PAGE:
• Monitor the situation in Nagorno–Karabakh. Peace talks over Nagorno–Karabakh have been stalled for years, and the U.S. can do very little to bring the parties back to the negotiating table. However, remaining silent on the matter offers implicit approval of the status quo. The U.S. should continue to call for a peaceful solution to the conflict that includes the withdrawal of Armenian forces from all Azerbaijani territories.
  • Recognize that the conflict is part of a larger Russian strategy. From maximizing diplomatic influence to selling weapons, Moscow benefits in many ways from the “frozen conflicts” around its borders. Also, Russia’s support for Armenia should be seen as one part of a larger Russian strategy to undermine NATO member Turkey.
  • Show a more visible presence in the region. The U.S. is all but absent in the region. Occasional Cabinet-level visits need to be followed up with regular visits by senior officials from all areas of government, including diplomatic, defense, economic, energy, and trade sectors. This would give the U.S. more influence in helping to resolve local conflicts before they turn into regional ones.
  • Encourage countries in the region to stay away from Russian-dominated organizations. Russia’s EEU and the CSTO are retrograde structures that serve only the interests of Russia at the expense of the other member states. The U.S. should encourage countries in the region to maintain cordial but not subservient relations with Russia.


If these cease-fire violations turn into a full-blown war, the spillover effect could be felt across the region. While the South Caucasus is far away, American policymakers should keep in mind that ongoing conflict in the region can have a direct impact on U.S. interests, as well as on the security of America’s partners and allies.

—Luke Coffey is Director of the Douglas and Sarah Allison Center for Foreign Policy, of the Kathryn and Shelby Cullom Davis Institute for National Security and Foreign Policy, at The Heritage Foundation.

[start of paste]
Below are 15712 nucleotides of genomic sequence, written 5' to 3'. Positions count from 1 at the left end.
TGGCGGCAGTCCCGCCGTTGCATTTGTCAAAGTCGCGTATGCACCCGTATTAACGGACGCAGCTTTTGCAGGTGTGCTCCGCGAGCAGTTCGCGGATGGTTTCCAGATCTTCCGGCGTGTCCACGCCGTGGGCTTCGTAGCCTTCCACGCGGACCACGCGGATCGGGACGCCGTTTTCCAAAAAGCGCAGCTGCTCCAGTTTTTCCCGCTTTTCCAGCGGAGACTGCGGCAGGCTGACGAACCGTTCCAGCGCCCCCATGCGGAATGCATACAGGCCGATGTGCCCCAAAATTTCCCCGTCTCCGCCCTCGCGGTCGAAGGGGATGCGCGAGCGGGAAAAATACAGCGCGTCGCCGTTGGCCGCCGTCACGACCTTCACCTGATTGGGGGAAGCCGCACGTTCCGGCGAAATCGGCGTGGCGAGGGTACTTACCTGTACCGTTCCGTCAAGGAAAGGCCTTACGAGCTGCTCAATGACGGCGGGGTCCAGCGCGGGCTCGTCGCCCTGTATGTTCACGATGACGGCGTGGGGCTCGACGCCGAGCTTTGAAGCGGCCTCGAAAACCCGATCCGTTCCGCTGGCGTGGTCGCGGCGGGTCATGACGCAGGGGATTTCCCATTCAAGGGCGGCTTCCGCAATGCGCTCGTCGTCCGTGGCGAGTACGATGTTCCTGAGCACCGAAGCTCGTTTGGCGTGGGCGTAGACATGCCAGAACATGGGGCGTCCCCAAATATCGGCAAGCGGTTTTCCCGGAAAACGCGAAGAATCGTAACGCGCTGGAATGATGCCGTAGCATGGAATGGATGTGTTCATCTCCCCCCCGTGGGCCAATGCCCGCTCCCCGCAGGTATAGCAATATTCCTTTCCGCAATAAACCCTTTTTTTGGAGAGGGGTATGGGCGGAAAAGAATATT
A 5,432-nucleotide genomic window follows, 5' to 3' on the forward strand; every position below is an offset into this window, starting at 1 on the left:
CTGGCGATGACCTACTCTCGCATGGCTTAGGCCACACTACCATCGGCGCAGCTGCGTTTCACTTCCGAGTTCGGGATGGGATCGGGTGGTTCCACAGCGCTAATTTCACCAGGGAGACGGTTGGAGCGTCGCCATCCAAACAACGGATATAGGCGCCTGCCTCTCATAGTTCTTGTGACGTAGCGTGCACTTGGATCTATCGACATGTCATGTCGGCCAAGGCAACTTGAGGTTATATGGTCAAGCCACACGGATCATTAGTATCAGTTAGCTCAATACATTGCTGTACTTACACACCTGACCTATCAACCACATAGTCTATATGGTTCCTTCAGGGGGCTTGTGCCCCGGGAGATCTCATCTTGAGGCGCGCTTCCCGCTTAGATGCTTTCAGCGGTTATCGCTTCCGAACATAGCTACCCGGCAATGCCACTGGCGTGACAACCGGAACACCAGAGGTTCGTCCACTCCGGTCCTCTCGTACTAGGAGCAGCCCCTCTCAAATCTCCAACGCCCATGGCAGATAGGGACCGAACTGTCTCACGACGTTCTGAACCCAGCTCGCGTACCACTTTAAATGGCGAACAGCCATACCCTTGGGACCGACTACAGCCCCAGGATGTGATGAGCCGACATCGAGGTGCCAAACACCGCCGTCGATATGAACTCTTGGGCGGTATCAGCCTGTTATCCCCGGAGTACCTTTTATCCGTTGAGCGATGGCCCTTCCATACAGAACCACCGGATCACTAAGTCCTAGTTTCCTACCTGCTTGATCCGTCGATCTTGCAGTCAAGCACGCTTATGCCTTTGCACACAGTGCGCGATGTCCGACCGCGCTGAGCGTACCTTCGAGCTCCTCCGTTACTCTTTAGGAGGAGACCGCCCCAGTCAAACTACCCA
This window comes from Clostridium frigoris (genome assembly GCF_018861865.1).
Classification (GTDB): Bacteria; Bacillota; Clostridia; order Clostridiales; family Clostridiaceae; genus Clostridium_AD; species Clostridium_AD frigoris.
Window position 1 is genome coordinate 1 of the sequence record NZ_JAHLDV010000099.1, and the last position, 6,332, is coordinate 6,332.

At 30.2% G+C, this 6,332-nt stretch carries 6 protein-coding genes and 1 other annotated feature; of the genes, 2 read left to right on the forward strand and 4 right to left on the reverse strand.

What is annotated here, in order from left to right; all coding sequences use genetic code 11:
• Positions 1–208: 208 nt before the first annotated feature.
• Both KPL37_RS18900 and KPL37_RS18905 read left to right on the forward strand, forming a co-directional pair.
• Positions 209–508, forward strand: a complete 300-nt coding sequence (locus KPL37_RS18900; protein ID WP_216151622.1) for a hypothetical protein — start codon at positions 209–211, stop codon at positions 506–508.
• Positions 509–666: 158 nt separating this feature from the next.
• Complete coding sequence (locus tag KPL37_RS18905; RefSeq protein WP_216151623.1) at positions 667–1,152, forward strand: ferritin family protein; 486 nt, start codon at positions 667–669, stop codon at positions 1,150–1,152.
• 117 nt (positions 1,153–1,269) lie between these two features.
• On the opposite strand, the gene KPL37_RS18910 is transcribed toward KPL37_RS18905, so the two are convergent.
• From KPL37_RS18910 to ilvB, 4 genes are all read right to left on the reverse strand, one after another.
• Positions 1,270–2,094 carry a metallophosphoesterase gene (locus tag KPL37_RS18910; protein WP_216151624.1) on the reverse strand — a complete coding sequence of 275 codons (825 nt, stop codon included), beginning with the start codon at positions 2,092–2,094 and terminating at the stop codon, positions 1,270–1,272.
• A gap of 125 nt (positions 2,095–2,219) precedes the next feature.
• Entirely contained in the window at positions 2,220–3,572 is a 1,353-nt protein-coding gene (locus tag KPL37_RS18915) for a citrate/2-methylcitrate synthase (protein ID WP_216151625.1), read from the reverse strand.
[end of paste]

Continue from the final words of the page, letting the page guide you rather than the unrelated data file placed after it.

[1] Security Council Resolution 822 (S/RES/822), April 30, 1993; Resolution 853 (S/RES/853), July 29, 1993; Resolution 874 (S/RES/874), October 14, 1993; and Resolution 884 (S/RES/884), November 12, 1993.

[2] The Minsk Group was established by the Organization for Security and Co-operation in Europe in 1992 and consists of Russia, France, and the U.S.

[3] The CSTO is a Russian-backed intergovernmental security alliance loosely designed to counter NATO. It was founded in 1992 and includes Armenia, Belarus, Kazakhstan, Kyrgyzstan, Russia, and Tajikistan. (Azerbaijan, Georgia, and Uzbekistan left the organization in 1999.) Article 4 of the Collective Security Treaty states: “In case an act of aggression is committed against any of the Member States all the other Member States will provide it with necessary assistance, including military one, as well as provide support with the means at their disposal in exercise of the right to collective defense in accordance with Article 51 of the UN Charter.” Collective Security Treaty Organization, “Basic Facts,” (accessed April 4, 2016).

[4] Alexandros Petersen, “Russia Shows Its Hand on Karabakh,” EU Observer, November 8, 2013, (accessed April 4, 2016).

[5] Radio Free Europe/Radio Liberty, “Top Armenian Officials Decline Comment on ‘Arms Supplies’ to Iran Allegations,” April 4, 2016, (accessed April 4, 2016).


Luke Coffey
Luke Coffey

Former Director, Allison Center for Foreign Policy